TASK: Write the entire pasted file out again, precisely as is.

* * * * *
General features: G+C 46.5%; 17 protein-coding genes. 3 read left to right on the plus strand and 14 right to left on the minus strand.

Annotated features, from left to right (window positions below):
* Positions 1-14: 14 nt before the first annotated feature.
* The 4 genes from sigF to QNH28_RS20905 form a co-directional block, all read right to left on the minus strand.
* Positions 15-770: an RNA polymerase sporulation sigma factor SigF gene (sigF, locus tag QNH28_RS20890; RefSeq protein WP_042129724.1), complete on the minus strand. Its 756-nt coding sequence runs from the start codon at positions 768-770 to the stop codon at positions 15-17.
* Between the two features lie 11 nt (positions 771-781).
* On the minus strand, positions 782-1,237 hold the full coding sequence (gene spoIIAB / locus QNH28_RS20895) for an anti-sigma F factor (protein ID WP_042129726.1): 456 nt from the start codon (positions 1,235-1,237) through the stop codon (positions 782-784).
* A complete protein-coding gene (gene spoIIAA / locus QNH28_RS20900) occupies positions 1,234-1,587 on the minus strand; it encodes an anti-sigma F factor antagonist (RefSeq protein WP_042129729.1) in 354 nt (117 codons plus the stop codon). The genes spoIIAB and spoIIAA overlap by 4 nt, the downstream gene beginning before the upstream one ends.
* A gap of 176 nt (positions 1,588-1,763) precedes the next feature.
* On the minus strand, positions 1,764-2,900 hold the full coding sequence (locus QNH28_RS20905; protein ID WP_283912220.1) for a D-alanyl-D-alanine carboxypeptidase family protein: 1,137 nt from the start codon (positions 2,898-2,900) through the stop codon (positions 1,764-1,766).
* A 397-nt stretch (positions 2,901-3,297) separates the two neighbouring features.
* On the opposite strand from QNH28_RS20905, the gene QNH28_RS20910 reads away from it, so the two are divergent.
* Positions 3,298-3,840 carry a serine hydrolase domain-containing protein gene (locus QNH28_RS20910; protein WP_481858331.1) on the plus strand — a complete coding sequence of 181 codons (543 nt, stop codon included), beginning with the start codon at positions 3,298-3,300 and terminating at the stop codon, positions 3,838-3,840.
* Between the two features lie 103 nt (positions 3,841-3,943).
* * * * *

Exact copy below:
General features: G+C 46.5%; 17 protein-coding genes. 3 read left to right on the plus strand and 14 right to left on the minus strand.

Annotated features, from left to right (window positions below):
* Positions 1-14: 14 nt before the first annotated feature.
* The 4 genes from sigF to QNH28_RS20905 form a co-directional block, all read right to left on the minus strand.
* Positions 15-770: an RNA polymerase sporulation sigma factor SigF gene (sigF, locus tag QNH28_RS20890; RefSeq protein WP_042129724.1), complete on the minus strand. Its 756-nt coding sequence runs from the start codon at positions 768-770 to the stop codon at positions 15-17.
* Between the two features lie 11 nt (positions 771-781).
* On the minus strand, positions 782-1,237 hold the full coding sequence (gene spoIIAB / locus QNH28_RS20895) for an anti-sigma F factor (protein ID WP_042129726.1): 456 nt from the start codon (positions 1,235-1,237) through the stop codon (positions 782-784).
* A complete protein-coding gene (gene spoIIAA / locus QNH28_RS20900) occupies positions 1,234-1,587 on the minus strand; it encodes an anti-sigma F factor antagonist (RefSeq protein WP_042129729.1) in 354 nt (117 codons plus the stop codon). The genes spoIIAB and spoIIAA overlap by 4 nt, the downstream gene beginning before the upstream one ends.
* A gap of 176 nt (positions 1,588-1,763) precedes the next feature.
* On the minus strand, positions 1,764-2,900 hold the full coding sequence (locus QNH28_RS20905; protein ID WP_283912220.1) for a D-alanyl-D-alanine carboxypeptidase family protein: 1,137 nt from the start codon (positions 2,898-2,900) through the stop codon (positions 1,764-1,766).
* A 397-nt stretch (positions 2,901-3,297) separates the two neighbouring features.
* On the opposite strand from QNH28_RS20905, the gene QNH28_RS20910 reads away from it, so the two are divergent.
* Positions 3,298-3,840 carry a serine hydrolase domain-containing protein gene (locus QNH28_RS20910; protein WP_481858331.1) on the plus strand — a complete coding sequence of 181 codons (543 nt, stop codon included), beginning with the start codon at positions 3,298-3,300 and terminating at the stop codon, positions 3,838-3,840.
* Between the two features lie 103 nt (positions 3,841-3,943).